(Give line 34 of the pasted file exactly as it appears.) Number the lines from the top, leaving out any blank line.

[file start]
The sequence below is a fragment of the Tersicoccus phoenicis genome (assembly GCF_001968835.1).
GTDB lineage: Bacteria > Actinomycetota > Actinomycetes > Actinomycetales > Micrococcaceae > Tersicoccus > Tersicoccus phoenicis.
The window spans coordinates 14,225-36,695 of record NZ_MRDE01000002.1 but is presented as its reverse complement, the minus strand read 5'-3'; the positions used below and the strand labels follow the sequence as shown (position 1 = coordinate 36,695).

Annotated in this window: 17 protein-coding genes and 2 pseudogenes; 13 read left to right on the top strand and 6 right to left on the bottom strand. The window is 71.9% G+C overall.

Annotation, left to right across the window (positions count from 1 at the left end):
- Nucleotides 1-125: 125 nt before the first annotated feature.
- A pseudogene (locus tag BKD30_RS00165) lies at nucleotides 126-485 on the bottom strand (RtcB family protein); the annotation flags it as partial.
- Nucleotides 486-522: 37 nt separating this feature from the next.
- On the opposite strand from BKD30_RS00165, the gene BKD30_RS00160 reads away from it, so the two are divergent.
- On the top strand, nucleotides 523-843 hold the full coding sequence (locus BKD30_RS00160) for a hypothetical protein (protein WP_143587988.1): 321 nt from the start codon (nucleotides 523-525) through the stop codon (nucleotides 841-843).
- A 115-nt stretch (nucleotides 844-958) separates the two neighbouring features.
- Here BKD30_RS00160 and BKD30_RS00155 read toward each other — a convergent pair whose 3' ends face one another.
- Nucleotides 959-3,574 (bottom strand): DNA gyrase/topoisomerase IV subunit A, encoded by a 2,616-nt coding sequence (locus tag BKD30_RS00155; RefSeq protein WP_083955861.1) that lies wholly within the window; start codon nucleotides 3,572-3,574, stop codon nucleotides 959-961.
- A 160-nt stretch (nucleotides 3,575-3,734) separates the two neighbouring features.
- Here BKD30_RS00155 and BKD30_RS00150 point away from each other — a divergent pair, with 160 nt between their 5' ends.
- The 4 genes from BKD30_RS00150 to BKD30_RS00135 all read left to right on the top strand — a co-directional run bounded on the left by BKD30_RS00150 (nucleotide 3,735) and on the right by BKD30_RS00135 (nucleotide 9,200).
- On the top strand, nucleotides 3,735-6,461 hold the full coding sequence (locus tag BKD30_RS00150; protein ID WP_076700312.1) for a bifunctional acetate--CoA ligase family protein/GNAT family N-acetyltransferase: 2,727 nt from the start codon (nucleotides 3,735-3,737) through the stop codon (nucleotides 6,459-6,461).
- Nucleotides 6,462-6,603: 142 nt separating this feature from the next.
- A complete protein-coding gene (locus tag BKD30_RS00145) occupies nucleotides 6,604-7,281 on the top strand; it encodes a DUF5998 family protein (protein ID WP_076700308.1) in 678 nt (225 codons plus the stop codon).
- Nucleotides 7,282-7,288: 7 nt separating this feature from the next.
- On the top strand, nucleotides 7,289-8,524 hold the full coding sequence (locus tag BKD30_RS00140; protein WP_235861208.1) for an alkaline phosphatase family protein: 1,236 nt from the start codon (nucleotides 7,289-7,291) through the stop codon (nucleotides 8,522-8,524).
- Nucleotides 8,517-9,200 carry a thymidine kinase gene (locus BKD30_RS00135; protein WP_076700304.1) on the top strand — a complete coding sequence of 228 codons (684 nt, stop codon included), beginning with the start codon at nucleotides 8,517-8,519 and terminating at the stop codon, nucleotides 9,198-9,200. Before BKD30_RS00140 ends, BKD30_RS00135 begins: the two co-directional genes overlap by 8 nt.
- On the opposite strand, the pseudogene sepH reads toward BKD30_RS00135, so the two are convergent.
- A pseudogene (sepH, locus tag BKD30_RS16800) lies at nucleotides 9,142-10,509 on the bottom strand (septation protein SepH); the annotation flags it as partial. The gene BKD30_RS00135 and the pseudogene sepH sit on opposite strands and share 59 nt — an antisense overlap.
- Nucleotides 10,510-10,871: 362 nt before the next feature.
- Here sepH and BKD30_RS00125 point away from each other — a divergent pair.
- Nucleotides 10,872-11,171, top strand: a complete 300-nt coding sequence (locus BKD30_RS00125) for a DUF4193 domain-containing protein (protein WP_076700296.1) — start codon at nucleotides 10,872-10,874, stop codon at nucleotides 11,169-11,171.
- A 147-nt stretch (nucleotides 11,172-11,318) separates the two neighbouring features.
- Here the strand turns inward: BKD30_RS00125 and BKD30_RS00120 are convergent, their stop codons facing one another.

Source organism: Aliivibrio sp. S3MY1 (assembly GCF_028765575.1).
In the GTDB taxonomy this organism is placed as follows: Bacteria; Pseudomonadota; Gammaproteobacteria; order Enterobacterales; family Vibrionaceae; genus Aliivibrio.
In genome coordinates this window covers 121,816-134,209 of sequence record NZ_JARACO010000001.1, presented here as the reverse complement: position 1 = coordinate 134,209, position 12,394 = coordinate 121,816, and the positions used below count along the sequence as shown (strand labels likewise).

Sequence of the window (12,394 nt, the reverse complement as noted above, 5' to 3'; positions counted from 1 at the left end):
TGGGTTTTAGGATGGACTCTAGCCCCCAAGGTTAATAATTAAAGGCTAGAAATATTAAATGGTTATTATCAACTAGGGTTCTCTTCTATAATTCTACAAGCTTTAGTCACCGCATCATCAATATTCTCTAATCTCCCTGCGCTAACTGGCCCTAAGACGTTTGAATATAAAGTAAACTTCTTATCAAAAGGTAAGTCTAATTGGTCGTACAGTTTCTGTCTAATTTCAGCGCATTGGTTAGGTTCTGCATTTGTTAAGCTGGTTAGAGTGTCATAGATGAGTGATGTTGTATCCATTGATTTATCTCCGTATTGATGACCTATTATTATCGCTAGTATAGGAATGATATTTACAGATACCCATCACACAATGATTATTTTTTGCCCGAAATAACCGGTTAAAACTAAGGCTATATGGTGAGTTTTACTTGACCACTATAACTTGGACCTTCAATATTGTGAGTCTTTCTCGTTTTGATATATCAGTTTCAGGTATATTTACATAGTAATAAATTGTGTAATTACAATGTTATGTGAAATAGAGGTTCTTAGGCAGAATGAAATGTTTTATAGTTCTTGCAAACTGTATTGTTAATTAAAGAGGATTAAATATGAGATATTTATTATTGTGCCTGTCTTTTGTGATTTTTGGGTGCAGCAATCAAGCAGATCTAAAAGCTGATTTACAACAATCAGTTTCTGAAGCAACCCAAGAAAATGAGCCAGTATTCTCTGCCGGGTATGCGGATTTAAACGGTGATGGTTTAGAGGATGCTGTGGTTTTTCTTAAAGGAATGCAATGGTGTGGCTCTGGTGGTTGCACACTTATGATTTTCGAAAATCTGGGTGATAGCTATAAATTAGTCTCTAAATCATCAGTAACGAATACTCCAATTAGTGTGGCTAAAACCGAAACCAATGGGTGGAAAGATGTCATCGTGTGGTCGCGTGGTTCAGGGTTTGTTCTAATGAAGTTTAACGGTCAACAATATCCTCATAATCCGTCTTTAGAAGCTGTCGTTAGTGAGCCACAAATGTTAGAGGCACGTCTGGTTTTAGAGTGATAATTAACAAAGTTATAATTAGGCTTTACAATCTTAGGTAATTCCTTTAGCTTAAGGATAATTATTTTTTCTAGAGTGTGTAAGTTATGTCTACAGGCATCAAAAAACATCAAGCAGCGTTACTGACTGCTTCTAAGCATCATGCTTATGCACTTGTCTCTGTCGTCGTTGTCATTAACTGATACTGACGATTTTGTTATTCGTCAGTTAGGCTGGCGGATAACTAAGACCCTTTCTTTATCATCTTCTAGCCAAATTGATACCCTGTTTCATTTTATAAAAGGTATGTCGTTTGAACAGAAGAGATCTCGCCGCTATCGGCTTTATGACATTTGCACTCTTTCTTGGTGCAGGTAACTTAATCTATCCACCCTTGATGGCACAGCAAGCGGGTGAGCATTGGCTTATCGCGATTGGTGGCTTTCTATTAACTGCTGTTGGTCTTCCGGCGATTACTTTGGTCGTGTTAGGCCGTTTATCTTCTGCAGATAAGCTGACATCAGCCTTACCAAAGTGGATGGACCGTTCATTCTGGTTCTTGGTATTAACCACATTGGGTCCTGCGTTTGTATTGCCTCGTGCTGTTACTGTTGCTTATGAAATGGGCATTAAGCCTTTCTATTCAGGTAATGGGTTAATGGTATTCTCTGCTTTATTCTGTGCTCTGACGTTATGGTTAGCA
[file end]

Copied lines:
TGGGTTTTAGGATGGACTCTAGCCCCCAAGGTTAATAATTAAAGGCTAGAAATATTAAATGGTTATTATCAACTAGGGTTCTCTTCTATAATTCTACAAGCTTTAGTCACCGCATCATCAATATTCTCTAATCTCCCTGCGCTAACTGGCCCTAAGACGTTTGAATATAAAGTAAACTTCTTATCAAAAGGTAAGTCTAATTGGTCGTACAGTTTCTGTCTAATTTCAGCGCATTGGTTAGGTTCTGCATTTGTTAAGCTGGTTAGAGTGTCATAGATGAGTGATGTTGTATCCATTGATTTATCTCCGTATTGATGACCTATTATTATCGCTAGTATAGGAATGATATTTACAGATACCCATCACACAATGATTATTTTTTGCCCGAAATAACCGGTTAAAACTAAGGCTATATGGTGAGTTTTACTTGACCACTATAACTTGGACCTTCAATATTGTGAGTCTTTCTCGTTTTGATATATCAGTTTCAGGTATATTTACATAGTAATAAATTGTGTAATTACAATGTTATGTGAAATAGAGGTTCTTAGGCAGAATGAAATGTTTTATAGTTCTTGCAAACTGTATTGTTAATTAAAGAGGATTAAATATGAGATATTTATTATTGTGCCTGTCTTTTGTGATTTTTGGGTGCAGCAATCAAGCAGATCTAAAAGCTGATTTACAACAATCAGTTTCTGAAGCAACCCAAGAAAATGAGCCAGTATTCTCTGCCGGGTATGCGGATTTAAACGGTGATGGTTTAGAGGATGCTGTGGTTTTTCTTAAAGGAATGCAATGGTGTGGCTCTGGTGGTTGCACACTTATGATTTTCGAAAATCTGGGTGATAGCTATAAATTAGTCTCTAAATCATCAGTAACGAATACTCCAATTAGTGTGGCTAAAACCGAAACCAATGGGTGGAAAGATGTCATCGTGTGGTCGCGTGGTTCAGGGTTTGTTCTAATGAAGTTTAACGGTCAACAATATCCTCATAATCCGTCTTTAGAAGCTGTCGTTAGTGAGCCACAAATGTTAGAGGCACGTCTGGTTTTAGAGTGATAATTAACAAAGTTATAATTAGGCTTTACAATCTTAGGTAATTCCTTTAGCTTAAGGATAATTATTTTTTCTAGAGTGTGTAAGTTATGTCTACAGGCATCAAAAAACATCAAGCAGCGTTACTGACTGCTTCTAAGCATCATGCTTATGCACTTGTCTCTGTCGTCGTTGTCATTAACTGATACTGACGATTTTGTTATTCGTCAGTTAGGCTGGCGGATAACTAAGACCCTTTCTTTATCATCTTCTAGCCAAATTGATACCCTGTTTCATTTTATAAAAGGTATGTCGTTTGAACAGAAGAGATCTCGCCGCTATCGGCTTTATGACATTTGCACTCTTTCTTGGTGCAGGTAACTTAATCTATCCACCCTTGATGGCACAGCAAGCGGGTGAGCATTGGCTTATCGCGATTGGTGGCTTTCTATTAACTGCTGTTGGTCTTCCGGCGATTACTTTGGTCGTGTTAGGCCGTTTATCTTCTGCAGATAAGCTGACATCAGCCTTACCAAAGTGGATGGACCGTTCATTCTGGTTCTTGGTATTAACCACATTGGGTCCTGCGTTTGTATTGCCTCGTGCTGTTACTGTTGCTTATGAAATGGGCATTAAGCCTTTCTATTCAGGTAATGGGTTAATGGTATTCTCTGCTTTATTCTGTGCTCTGACGTTATGGTTAGCA